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Spokane, Washington  Est. May 19, 1883

Bonner County hit hard by rains

Spring Creek Road in Clark Fork, Idaho, washed out. It took the phone lines with it, and exposed the city's water line. Crews are dumping rock in an effort to stabilize the banks. 
 (Trish Gannon Special to / The Spokesman-Review)

Dozens of homes and residents near Clark Fork, Idaho, were stranded after rain-swollen creeks washed out two roads Tuesday afternoon. The warm, wet weather dumped nearly a foot of rain in portions of the region.

County, state and railroad crews planned to work through the night to free a large debris jam that threatened to take out a major railroad bridge, said Barbara Babic, spokeswoman for the Idaho Transportation Department.

“We’re hoping to dodge a bullet,” Babic said Tuesday. “It’s about 50 or 60 feet of debris. Trees are coming down. It’s not just little twigs and whatnot.”

Upper Pack River Road at Hellroaring Creek was closed because of flooding, according to Bonner County’s road department. Spring Creek Road leading into Clark Fork also washed out near the confluence of Lightning and Spring creeks.

The Spring Creek Road washout stranded the occupants of 100 to 150 homes above the washout. A shelter was set up to assist stranded residents, but crews late Tuesday afternoon had not been able to help anyone upstream of the washouts.

“We’re trying to get rock in there, but it keeps washing away,” a Bonner County public works employee said. “The water is really coming down.”

North Idaho, like much of the Northwest, has been pounded by warm rain in recent days, delivered by a “pineapple express” weather system, according to a spokesman with the National Weather Service office in Spokane.

About 9 inches of rain fell between Monday afternoon and Tuesday afternoon in the headwaters of Lightning Creek. On Tuesday afternoon alone, nearly 3 inches was recorded at Bear and Schweitzer mountains.

The heaviest rain appears to have passed, according Ron Miller, a weather service forecaster.

“We’re expecting it to end overnight,” he said. “Things should not get any worse than they already are.”

People living near streams should watch for rapidly rising water, according to a statement by the agency Tuesday.

Compounding the trouble is sporadic phone outages around the region, including in much of Bonner County. Calls could not be placed to the administration number for the Sheriff’s Department.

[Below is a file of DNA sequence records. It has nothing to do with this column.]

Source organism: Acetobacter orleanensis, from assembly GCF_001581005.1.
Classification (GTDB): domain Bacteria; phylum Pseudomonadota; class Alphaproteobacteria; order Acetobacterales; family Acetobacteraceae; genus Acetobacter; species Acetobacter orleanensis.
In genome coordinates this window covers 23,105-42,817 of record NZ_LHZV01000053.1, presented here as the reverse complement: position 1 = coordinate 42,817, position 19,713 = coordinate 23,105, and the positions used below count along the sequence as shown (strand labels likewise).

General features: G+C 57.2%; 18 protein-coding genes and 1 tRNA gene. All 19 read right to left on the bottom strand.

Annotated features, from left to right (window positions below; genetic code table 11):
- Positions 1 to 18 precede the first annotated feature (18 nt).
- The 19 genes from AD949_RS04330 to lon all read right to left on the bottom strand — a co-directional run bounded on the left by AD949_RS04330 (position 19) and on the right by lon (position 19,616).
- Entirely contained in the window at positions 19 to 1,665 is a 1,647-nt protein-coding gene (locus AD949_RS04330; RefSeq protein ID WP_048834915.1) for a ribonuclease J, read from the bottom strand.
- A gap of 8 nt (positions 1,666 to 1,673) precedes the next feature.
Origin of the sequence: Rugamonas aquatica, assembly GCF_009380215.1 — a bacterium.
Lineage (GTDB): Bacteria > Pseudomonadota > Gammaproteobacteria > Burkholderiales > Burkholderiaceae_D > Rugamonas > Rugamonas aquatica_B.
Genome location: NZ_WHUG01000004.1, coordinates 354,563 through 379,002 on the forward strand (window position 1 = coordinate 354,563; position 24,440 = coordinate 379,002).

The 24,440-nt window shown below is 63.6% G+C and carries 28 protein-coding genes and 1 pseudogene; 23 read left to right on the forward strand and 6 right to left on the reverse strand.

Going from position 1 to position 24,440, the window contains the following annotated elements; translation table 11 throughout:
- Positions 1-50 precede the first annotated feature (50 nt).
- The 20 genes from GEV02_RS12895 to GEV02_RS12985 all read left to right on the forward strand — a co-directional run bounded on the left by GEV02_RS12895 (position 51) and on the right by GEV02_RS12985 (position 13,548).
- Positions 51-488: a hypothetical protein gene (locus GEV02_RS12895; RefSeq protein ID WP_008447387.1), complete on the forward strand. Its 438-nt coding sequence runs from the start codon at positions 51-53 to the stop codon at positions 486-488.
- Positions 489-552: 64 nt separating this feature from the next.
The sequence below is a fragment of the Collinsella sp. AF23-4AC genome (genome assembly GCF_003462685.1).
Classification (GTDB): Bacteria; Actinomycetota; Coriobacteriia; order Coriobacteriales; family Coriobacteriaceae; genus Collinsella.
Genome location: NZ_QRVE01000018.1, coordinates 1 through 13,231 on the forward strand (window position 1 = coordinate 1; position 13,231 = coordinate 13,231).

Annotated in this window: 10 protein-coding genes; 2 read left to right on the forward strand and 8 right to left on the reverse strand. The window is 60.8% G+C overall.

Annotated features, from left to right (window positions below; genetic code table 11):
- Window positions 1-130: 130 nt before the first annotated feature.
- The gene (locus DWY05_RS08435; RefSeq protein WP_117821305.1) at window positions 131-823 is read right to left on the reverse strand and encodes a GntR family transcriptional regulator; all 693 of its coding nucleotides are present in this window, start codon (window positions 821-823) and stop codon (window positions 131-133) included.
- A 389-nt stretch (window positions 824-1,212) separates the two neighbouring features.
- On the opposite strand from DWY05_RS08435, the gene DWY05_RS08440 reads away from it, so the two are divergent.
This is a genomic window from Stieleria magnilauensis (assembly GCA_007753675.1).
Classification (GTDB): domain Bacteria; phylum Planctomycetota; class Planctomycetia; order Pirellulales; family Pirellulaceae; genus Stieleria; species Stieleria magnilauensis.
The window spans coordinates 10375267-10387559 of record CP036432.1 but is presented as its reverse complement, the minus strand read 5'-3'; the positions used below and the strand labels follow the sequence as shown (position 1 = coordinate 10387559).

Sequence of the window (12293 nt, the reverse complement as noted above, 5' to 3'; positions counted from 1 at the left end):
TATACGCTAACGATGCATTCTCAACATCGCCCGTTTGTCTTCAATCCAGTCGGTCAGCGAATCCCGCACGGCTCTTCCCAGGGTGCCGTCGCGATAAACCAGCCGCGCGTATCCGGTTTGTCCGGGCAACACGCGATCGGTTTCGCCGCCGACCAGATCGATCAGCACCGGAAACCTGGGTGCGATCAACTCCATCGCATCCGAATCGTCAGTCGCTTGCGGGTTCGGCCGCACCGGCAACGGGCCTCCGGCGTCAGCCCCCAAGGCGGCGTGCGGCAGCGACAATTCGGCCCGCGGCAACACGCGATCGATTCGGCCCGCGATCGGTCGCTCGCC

So far, state Highway 200 remains open. The bridge over Clark Fork River is safe, Babic said.

Railroad crews are using a crane to free a debris jam upstream from the Lightning Creek trestle, just west of Clark Fork.

The state is supplying a generator to provide enough light for crews.

About 25 students at Clark Fork Junior/Senior High School and Hope Elementary School were unable to take their usual school bus home Tuesday because of the Spring Creek Road washouts.

School officials called the parents of those students and told them they need to find another way to get their children home, said Dick Cvitanich, superintendent of the Lake Pend Oreille School District.

A shelter in Clark Fork has 50 beds, and the local senior center is providing meals, Cvitanich said.

A few students living past the first 6 1/2 miles of Upper Pack Road couldn’t make it to school Tuesday morning because of the road conditions, Cvitanich said.

Rivers across the region are roaring with rainwater, according to measurements taken by remote monitoring stations run by the U.S. Geological Survey.

The north fork of the Coeur d’Alene River near Prichard, Idaho, is flowing at 2,310 cubic feet of water per second, or 10 times its normal flow for the day and twice as high as the previous high water mark for the date, set 50 years ago.

The river had not spilled over its bank as of Tuesday afternoon, said Joe Peak, owner of the Enaville Resort. Many hunters are in the surrounding national forest, and some have campers parked along the river.

“You could walk across the Little North Fork Friday,” Peak said.

“You won’t be doing that now.”